Otteson applied a four-step model of the elements of Smith’s method to Moral Sentiments, Wealth Of Nations and the Language Essay (Otteson, 2002, 286). The four elements are 1: Motivating desire; 2: Rules Developed; 3: Currency; and 4: Resulting Unintended System of Order. I tried the model by applying it to Smiths’ Essay On Astronomy [1795] and to his Lectures On Jurisprudence [1763] (Kennedy, 2008, p 43, figure 2.2), I think successfully (though that is for others judge).

Otteson’s application to the Language Essay shows: 1. Desire to make mutual wants intelligible to each other; 2: Rules of Grammar, pronunciation; 3: Words, ideas and wants; 4: Communication through mutually intelligible languages (Otteson, 286).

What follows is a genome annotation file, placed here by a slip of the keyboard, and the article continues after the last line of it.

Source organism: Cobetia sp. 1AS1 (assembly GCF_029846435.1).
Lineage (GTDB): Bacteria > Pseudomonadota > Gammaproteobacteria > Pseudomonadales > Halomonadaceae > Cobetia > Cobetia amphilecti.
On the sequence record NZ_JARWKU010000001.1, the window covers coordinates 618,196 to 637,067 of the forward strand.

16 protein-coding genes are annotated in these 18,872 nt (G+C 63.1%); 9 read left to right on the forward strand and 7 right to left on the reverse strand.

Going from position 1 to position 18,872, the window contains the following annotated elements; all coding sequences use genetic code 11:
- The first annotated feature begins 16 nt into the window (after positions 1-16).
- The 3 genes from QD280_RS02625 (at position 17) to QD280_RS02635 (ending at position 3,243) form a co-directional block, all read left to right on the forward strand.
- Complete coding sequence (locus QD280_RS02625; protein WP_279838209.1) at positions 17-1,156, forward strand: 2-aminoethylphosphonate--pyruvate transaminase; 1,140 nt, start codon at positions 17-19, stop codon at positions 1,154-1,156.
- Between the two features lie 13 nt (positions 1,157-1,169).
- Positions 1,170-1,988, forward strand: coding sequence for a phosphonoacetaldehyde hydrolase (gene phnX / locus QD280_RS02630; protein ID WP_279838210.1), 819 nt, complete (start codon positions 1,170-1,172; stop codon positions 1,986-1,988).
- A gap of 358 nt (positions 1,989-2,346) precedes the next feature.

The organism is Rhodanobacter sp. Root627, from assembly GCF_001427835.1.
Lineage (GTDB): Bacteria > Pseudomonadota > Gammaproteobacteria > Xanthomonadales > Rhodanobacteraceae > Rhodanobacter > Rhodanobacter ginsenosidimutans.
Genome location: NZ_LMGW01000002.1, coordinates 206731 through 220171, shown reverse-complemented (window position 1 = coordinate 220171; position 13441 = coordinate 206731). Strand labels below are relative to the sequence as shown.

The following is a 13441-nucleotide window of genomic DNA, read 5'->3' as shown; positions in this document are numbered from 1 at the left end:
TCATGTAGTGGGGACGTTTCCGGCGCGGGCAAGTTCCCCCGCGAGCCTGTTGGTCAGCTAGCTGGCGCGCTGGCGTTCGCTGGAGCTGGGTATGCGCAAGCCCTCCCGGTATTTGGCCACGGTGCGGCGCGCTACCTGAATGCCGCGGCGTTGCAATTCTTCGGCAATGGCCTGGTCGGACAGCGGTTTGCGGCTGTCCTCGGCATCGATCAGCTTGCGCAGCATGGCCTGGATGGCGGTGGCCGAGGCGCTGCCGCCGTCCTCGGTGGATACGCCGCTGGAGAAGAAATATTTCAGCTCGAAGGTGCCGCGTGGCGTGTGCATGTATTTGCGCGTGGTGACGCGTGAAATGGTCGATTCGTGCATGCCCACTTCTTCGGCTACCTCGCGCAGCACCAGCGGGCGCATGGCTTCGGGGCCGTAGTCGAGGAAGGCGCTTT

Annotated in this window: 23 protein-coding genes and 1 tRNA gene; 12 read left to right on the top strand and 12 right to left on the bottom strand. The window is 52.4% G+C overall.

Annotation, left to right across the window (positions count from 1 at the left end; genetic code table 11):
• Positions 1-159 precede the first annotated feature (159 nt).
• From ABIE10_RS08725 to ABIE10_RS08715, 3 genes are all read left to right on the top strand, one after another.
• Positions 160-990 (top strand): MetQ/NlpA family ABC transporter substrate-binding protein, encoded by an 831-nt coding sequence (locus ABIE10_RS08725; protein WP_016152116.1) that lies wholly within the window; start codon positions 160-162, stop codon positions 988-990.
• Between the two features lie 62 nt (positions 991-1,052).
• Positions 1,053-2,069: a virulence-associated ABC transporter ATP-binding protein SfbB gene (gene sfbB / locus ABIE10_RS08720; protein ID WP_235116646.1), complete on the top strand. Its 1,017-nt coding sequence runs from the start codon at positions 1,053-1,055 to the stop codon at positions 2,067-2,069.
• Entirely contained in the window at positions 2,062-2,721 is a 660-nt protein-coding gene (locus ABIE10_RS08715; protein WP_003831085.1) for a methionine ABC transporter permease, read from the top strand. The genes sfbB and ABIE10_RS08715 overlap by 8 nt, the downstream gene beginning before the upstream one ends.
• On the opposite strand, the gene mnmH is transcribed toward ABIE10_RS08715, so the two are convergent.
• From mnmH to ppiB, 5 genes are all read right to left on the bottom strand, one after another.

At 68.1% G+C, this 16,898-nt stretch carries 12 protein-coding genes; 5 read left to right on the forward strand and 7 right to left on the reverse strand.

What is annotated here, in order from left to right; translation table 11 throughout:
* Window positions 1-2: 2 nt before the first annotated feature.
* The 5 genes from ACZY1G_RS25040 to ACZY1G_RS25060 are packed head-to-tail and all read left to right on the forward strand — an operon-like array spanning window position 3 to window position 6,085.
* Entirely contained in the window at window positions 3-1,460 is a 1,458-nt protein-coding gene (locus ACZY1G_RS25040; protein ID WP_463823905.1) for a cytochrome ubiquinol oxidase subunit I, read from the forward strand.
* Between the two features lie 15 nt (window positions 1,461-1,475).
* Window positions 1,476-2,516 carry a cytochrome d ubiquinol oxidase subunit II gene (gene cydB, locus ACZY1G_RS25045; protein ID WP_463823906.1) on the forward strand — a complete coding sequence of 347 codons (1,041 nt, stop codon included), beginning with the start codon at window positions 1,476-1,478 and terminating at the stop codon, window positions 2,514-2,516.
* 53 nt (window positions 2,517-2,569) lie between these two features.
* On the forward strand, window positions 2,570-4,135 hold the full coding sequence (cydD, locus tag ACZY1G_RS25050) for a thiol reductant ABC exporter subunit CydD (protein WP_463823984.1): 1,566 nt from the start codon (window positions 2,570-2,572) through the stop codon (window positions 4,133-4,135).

I consider Otteson’s market (exchange model) a valuable tool for understanding what Adam Smith was about. It makes the Essay On Languages more deservedly more accessible than a mere isolated curiosity.